According to the present invention, the box is locked by a wedging action between a tongue cut from the top part of the box and an aperture cut in the bottom part. The opposite edges of the tongue diverge toward its free end and the edges of the aperture diverge in the same direction but at a slightly wider angle.
In locking the box the tongue is pushed through the aperture as the top part of the box is closed over the bottom part. As the tongue enters the aperture the lower edge of the aperture bears on the outside of the tongue and resiliently tends topush its divergent edges into engagement with the divergent edges of the aperture.
Engagement between the two sets of divergent edges occurs where the edges of the tongue intersect the edges of the aperture, this being approximately at the point where the tongue begins to be narrower than the currently corresponding portions of the slot by virtue of its lesser taper.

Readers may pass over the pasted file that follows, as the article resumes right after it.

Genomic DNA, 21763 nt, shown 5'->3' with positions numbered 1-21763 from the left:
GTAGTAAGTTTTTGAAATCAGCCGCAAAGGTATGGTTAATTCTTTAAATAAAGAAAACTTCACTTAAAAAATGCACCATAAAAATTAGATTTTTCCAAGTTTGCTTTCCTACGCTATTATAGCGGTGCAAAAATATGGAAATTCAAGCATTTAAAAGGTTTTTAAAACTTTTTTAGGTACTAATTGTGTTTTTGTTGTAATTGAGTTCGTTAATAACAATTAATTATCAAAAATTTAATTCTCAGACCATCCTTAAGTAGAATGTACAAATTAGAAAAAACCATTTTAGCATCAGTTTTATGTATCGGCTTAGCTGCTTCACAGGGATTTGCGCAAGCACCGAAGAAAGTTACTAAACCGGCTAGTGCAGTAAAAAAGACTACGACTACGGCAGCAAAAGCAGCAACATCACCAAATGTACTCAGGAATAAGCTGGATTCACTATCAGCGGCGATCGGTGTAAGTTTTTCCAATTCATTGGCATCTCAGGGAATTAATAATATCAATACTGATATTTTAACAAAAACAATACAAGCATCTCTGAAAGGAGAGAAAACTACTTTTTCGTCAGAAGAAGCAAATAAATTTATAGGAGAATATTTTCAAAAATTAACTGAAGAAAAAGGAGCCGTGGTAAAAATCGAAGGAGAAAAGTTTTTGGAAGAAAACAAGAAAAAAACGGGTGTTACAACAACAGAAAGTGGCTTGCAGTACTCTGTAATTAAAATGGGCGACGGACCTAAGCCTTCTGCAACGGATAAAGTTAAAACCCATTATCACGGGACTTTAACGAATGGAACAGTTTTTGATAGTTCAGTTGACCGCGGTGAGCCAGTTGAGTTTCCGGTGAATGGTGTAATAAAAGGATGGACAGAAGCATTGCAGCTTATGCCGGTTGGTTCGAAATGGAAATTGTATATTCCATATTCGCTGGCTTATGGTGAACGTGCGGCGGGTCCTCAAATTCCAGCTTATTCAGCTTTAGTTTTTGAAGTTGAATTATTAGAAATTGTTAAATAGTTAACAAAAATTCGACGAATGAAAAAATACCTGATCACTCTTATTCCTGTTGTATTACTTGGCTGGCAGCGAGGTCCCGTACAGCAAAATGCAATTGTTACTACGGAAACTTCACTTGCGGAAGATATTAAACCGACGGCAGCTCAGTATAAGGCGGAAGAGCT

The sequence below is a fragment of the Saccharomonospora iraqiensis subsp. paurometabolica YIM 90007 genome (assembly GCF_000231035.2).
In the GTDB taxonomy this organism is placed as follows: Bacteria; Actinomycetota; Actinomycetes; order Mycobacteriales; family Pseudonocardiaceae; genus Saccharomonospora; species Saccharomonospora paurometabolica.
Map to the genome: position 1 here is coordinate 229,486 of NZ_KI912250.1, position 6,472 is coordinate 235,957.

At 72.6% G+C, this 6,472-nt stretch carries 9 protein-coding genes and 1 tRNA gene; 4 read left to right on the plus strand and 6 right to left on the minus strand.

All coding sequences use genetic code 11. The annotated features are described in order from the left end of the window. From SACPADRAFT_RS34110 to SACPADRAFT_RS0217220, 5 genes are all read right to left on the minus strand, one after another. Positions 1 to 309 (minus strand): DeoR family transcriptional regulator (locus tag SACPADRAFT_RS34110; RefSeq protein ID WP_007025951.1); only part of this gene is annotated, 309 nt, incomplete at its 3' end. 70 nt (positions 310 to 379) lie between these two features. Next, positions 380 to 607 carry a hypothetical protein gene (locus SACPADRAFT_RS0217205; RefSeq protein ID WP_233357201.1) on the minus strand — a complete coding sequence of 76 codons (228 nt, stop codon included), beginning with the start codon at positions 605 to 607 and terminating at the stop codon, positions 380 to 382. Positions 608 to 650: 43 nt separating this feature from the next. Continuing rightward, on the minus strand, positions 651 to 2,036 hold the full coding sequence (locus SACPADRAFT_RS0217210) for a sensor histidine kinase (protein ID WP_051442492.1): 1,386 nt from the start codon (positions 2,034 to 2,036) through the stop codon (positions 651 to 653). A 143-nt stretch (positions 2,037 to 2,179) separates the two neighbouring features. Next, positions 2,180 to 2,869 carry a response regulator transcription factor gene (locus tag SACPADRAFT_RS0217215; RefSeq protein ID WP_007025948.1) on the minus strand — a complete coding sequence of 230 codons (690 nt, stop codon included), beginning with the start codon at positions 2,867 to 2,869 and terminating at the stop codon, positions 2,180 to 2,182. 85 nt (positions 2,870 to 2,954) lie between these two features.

The arrangement of the tongue, aperture, and the side walls of the top and bottom parts of the box is such that, once the tongue has come into engagement with the divergent edges of the aperture, the process cannot be reversed from outside the box without the destruction or distortion of the locking members. If force is applied to remove the tongue from the slot, the divergent edges of the tongue act as a wedge bearing upon the divergent edges of the slot thereby causing the tongue to bind and thus preventing its removal.